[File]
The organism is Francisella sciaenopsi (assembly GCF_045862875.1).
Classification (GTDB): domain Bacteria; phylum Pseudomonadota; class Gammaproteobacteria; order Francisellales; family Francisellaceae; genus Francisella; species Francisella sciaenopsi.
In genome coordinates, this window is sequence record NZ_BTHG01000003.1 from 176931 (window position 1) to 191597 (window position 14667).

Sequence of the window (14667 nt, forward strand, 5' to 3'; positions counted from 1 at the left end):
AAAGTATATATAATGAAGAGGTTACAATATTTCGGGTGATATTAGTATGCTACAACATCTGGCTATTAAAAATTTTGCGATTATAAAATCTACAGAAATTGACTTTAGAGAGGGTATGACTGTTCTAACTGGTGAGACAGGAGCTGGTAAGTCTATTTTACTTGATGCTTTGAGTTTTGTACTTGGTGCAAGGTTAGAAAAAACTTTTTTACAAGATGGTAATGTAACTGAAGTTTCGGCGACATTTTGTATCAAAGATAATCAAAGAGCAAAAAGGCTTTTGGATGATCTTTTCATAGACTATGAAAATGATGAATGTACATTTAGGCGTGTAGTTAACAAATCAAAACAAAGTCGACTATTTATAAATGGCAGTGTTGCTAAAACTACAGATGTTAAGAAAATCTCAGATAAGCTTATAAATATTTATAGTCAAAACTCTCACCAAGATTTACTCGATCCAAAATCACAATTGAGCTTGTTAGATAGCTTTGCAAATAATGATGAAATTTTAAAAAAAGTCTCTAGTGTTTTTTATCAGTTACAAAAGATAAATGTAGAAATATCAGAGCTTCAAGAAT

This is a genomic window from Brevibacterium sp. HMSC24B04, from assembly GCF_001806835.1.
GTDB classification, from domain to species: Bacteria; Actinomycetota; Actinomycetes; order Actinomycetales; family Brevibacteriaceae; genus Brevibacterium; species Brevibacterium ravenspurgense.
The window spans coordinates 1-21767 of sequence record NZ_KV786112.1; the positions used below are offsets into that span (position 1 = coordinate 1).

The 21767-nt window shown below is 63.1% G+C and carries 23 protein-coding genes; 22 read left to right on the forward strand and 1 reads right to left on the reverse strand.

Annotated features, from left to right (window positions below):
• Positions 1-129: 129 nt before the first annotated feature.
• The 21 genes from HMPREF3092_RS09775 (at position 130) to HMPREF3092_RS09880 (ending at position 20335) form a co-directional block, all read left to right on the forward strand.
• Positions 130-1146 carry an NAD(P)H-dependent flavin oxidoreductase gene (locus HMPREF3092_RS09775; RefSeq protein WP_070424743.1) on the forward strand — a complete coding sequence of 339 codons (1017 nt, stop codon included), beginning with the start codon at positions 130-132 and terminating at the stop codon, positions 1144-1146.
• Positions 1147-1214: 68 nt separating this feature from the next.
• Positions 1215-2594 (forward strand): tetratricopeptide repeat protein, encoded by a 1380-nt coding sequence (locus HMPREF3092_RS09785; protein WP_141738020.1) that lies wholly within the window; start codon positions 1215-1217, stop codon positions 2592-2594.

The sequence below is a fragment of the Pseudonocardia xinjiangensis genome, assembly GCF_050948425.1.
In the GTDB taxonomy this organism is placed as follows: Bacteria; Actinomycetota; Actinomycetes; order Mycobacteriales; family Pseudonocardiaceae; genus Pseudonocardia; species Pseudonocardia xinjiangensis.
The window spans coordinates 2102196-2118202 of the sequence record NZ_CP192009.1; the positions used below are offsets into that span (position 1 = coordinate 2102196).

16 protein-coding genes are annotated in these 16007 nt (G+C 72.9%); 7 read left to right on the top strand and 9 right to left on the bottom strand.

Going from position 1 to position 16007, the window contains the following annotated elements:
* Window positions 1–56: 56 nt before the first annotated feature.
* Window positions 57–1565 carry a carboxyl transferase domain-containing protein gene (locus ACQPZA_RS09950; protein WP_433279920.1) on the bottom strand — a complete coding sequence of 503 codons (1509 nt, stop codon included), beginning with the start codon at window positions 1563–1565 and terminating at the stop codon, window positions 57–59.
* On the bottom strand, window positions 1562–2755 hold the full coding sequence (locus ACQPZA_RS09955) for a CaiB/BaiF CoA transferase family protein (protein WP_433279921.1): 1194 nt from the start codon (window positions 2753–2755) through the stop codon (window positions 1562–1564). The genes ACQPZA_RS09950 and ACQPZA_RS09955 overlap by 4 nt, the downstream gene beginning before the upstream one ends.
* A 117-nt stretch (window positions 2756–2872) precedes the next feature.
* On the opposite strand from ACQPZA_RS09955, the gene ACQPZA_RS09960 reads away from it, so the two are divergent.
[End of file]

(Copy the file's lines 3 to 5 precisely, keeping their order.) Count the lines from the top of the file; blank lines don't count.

In genome coordinates, this window is sequence record NZ_BTHG01000003.1 from 176931 (window position 1) to 191597 (window position 14667).

Sequence of the window (14667 nt, forward strand, 5' to 3'; positions counted from 1 at the left end):
AAAGTATATATAATGAAGAGGTTACAATATTTCGGGTGATATTAGTATGCTACAACATCTGGCTATTAAAAATTTTGCGATTATAAAATCTACAGAAATTGACTTTAGAGAGGGTATGACTGTTCTAACTGGTGAGACAGGAGCTGGTAAGTCTATTTTACTTGATGCTTTGAGTTTTGTACTTGGTGCAAGGTTAGAAAAAACTTTTTTACAAGATGGTAATGTAACTGAAGTTTCGGCGACATTTTGTATCAAAGATAATCAAAGAGCAAAAAGGCTTTTGGATGATCTTTTCATAGACTATGAAAATGATGAATGTACATTTAGGCGTGTAGTTAACAAATCAAAACAAAGTCGACTATTTATAAATGGCAGTGTTGCTAAAACTACAGATGTTAAGAAAATCTCAGATAAGCTTATAAATATTTATAGTCAAAACTCTCACCAAGATTTACTCGATCCAAAATCACAATTGAGCTTGTTAGATAGCTTTGCAAATAATGATGAAATTTTAAAAAAAGTCTCTAGTGTTTTTTATCAGTTACAAAAGATAAATGTAGAAATATCAGAGCTTCAAGAAT